On the other hand, if an honors thesis emerges from the class, you might consider what section the writer should prioritize and how you can scaffold human and material resources for your writers to build their thesis through research, analysis, and argumentation over time. What extra-departmental writing resources may be valuable (e.g. Hume Center tutoring, additional Teaching Assistant feedback, or peer writing groups)?
What role will assigned reading play in the course?
You likely assign reading to teach content; for example, in a history course you might assign primary sources chronologically to show change over time. In a WIM course, you can continue to do this, but you should also think about how the readings you assign model key rhetorical “moves”--such as a research motive or a method section--or introduce foundational concepts that students will need to engage in their writing.
When you discuss the readings you assign in class, model how students can “read like writers,” noticing and naming what makes a disciplinary text persuasive so that they might imitate the moves in their writing. For example, students may not know what counts as analysis in your field; discussing exemplary written analysis, both by published academics and students, can show students what they need to perform on the page. You can also encourage them to “read rhetorically,” that is, with a sense for how they might use the argument in their own projects, whether as evidence, counter-argument, or theory source. (Here’s a sample reading response assignment from History 209S.)
Finally, you may ask students to read writing about writing in your WIM course. You can assign texts that address academic argumentation generally, such as Kate Turabian’s venerable A Manual for Writers of Research Papers, Theses, and Dissertations, or you may assign essays that reflect on your disciplinary tradition, or both!
What role will research play in this course? (especially in the context of a quarter?)
When you teach writing in the disciplines, you will also need to teach how research shapes writing in the field. You may need to teach what counts as an answerable research question in your discipline, a distinctive research method (or two), and how to present evidence on the page to a disciplinary audience; for example, will specific tables or citation styles be required? If you prefer that students use others’ data, show them how to assess the validity of studies in your field and how to make original use of others’ findings. This learning can happen through in-class activities, assigned reading, or low-stakes writing assignments, but it will need to be built into the syllabus.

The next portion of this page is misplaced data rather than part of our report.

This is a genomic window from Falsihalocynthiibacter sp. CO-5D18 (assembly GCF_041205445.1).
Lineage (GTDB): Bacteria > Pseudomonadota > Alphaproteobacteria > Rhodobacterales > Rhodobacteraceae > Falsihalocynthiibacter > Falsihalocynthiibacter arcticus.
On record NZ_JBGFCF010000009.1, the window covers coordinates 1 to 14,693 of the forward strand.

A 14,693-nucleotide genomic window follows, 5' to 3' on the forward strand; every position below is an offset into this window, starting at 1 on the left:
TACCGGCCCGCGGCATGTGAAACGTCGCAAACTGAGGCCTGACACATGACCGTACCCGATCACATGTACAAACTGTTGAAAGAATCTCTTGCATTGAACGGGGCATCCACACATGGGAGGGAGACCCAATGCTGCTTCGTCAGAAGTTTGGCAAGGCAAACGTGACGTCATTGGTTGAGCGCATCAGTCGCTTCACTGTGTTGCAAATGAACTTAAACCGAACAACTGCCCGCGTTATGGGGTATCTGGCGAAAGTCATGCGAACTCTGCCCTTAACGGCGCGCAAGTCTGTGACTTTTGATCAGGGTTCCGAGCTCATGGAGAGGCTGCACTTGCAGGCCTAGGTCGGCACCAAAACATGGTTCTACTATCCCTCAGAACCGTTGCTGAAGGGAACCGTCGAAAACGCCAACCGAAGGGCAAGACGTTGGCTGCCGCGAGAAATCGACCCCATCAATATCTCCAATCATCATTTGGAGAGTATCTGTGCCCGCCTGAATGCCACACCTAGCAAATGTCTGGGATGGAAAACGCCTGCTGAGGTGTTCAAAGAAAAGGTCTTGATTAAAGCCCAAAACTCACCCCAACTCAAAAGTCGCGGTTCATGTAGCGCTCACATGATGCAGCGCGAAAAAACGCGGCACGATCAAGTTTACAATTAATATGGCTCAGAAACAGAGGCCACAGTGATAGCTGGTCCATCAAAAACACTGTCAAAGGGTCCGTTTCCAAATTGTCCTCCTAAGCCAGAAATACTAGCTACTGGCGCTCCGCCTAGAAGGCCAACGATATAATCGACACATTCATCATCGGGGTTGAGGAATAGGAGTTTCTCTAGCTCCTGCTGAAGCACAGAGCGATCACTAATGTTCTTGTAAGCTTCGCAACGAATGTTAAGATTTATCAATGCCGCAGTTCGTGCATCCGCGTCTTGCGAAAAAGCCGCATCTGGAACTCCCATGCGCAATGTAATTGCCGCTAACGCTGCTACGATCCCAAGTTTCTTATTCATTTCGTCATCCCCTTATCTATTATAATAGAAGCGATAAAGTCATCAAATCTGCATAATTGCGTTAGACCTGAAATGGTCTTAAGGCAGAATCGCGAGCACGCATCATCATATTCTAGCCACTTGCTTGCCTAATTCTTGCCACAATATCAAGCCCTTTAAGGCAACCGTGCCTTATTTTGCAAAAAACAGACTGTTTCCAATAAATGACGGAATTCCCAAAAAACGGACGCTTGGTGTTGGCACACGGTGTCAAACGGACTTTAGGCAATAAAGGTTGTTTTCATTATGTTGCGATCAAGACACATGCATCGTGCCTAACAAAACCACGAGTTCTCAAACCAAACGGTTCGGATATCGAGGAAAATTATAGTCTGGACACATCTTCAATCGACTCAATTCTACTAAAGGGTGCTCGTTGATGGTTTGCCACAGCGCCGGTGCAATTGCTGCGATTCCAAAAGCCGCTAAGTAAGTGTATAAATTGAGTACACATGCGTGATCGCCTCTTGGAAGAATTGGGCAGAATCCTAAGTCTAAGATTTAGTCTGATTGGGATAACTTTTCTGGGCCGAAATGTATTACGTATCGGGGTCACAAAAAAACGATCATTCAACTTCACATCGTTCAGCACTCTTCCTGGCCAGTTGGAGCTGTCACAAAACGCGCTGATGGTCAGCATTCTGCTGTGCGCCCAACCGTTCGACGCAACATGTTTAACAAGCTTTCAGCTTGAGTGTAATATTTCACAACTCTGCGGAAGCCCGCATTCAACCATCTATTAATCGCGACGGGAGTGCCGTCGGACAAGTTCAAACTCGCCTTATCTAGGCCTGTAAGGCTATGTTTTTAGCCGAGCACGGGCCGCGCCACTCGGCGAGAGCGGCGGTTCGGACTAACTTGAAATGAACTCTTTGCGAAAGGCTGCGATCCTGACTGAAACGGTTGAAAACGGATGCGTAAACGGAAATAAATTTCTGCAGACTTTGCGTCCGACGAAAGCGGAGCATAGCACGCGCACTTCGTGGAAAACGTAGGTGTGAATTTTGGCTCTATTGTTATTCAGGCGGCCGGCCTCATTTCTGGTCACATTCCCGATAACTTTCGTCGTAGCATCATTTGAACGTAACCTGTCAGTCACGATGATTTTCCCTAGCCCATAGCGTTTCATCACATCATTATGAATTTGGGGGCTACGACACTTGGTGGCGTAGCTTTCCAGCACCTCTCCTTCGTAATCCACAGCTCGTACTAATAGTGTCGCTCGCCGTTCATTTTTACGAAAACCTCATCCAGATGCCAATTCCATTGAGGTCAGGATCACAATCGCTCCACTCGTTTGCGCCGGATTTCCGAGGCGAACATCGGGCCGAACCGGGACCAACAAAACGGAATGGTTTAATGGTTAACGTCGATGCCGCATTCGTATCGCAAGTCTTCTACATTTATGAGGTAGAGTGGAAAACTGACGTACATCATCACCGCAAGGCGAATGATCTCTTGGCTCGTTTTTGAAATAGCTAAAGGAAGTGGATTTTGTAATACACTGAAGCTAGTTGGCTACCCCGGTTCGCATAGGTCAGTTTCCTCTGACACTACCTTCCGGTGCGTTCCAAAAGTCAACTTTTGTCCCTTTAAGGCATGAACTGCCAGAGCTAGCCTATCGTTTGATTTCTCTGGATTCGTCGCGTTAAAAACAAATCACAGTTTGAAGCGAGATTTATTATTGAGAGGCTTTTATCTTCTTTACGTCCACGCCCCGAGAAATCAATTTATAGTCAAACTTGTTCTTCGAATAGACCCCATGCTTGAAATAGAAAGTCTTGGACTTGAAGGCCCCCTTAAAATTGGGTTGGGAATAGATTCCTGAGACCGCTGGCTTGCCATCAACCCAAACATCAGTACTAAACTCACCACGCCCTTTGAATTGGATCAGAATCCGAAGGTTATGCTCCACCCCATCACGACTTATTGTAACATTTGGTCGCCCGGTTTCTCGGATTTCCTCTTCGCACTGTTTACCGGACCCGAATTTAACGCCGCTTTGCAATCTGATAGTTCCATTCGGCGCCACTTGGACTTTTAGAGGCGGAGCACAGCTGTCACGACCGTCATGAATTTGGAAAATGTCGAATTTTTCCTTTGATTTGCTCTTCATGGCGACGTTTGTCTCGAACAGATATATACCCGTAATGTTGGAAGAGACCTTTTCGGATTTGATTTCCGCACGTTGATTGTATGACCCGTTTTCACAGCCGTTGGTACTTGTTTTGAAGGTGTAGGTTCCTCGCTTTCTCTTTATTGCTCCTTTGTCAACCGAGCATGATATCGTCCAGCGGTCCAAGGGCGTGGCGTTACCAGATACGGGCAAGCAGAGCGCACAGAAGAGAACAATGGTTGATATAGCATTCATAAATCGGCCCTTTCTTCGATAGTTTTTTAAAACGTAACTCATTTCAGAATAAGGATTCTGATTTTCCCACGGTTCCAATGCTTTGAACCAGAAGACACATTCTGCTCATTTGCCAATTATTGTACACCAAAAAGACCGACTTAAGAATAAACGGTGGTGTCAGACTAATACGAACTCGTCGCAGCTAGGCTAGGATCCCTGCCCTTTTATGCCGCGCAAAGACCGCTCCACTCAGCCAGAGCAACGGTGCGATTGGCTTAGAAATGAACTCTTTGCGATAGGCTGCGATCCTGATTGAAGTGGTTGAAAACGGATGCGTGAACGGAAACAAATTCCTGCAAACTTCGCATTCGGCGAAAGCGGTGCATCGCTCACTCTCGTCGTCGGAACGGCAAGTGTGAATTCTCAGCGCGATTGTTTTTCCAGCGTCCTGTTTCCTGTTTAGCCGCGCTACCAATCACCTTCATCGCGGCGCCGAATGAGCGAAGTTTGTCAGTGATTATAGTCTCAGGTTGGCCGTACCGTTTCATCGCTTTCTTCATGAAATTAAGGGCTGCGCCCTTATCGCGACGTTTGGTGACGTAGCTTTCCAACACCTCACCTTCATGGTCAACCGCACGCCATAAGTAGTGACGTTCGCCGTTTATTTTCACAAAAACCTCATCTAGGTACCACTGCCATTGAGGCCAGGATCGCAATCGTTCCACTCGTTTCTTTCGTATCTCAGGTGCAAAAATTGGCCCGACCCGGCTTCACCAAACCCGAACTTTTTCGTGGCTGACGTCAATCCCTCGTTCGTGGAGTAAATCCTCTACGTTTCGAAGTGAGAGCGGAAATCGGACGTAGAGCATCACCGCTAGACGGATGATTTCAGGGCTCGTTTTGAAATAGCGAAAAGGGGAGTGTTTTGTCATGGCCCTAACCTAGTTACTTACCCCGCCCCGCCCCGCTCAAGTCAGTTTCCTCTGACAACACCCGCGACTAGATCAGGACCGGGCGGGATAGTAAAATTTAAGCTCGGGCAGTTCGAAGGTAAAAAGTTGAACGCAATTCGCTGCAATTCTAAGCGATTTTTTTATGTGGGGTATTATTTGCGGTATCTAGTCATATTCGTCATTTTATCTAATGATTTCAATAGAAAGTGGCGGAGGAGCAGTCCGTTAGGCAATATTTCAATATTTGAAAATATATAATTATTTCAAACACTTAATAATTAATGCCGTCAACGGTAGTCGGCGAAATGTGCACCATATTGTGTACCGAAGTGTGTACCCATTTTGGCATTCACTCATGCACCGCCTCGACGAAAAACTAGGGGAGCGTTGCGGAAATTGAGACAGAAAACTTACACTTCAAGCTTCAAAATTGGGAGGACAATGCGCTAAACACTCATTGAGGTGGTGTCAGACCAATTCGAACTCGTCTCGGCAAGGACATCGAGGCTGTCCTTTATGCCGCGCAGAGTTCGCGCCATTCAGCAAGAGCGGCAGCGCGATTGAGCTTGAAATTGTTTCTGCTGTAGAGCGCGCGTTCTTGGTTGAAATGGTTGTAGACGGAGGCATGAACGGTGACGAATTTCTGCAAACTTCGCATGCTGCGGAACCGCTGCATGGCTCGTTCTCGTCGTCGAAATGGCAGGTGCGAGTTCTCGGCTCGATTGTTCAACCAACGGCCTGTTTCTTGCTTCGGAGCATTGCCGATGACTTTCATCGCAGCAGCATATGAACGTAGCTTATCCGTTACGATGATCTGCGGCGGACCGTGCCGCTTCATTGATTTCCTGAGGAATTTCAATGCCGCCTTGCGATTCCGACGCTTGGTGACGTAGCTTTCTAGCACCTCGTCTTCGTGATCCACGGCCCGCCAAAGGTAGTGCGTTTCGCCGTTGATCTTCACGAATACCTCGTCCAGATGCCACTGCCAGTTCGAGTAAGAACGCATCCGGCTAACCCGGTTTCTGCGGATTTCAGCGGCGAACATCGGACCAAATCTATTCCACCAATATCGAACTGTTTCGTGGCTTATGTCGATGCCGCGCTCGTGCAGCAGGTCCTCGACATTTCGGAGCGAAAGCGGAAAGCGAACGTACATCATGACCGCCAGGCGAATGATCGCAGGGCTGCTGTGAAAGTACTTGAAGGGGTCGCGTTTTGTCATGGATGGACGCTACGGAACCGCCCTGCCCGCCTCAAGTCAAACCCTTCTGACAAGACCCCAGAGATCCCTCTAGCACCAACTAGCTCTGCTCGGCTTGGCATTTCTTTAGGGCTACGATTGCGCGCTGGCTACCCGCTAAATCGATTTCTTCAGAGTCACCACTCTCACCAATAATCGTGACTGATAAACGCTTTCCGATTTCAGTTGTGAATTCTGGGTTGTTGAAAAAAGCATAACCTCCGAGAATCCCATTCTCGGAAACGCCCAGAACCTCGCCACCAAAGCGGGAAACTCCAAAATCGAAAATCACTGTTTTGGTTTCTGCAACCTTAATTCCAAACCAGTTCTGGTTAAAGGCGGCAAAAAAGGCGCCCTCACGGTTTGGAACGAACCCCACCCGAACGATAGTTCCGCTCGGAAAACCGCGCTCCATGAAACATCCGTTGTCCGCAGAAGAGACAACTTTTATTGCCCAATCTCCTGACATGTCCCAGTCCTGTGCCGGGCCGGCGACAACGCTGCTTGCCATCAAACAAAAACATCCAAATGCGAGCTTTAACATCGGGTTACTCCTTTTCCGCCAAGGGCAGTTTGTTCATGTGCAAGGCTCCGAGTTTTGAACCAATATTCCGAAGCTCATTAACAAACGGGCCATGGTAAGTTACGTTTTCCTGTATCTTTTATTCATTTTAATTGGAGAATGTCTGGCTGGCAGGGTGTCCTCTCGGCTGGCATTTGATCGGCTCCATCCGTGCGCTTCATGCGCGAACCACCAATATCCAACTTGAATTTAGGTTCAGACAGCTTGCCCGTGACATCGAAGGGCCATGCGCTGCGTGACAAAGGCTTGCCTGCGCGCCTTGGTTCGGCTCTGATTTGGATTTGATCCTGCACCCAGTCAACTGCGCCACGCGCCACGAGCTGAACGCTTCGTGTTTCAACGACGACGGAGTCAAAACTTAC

What does revision mean in your discipline, and how will you teach it?
Students often believe that disciplinary experts don’t have to revise. Or, they may have little sense for how the finished written products they see published in academic journals got to be that way. A successful WIM course will demystify writing processes and allow time for students to revise as well as provide motivation to do so. For example, you might show your students how your own writing evolves, from notes and annotated bibliography to first draft, late draft, and final published paper; you might also explain how you respond to reader feedback. (Learn how Professor Jennifer Burns brings her own writing into her WIM class.) Then you will need to build into the course plenty of time for students to respond to feedback from you, their peers, and their own sense of what it means to improve their writing. (See “Revision Strategies to Encourage Strong Student Writing").
How will class time change?
You may still lecture to provide background information and you may still lead class discussion to inspire new understanding and insights, but in a WIM course, more time will be devoted to unpacking the writing process and then giving students time to practice and discuss writing opportunities and challenges in class. Your course design should reflect these priorities. (See, for example, a syllabus for History 209S.)
How do we assemble our team and prepare them to teach this course?
Reflect on how many faculty are teaching the course, and whether or not your teaching team includes TAs. It can be very helpful a few months out to collect writing pedagogy resources (sample syllabi, assignment sheets, rubrics, and class activities), discuss who will assess the writing, and how you will norm the evaluators so their assessment is aligned with the course goals and the team’s. Consider hosting a training session ahead of the course to accomplish this syncing. Hume Center consultants may be available to guide this workshop.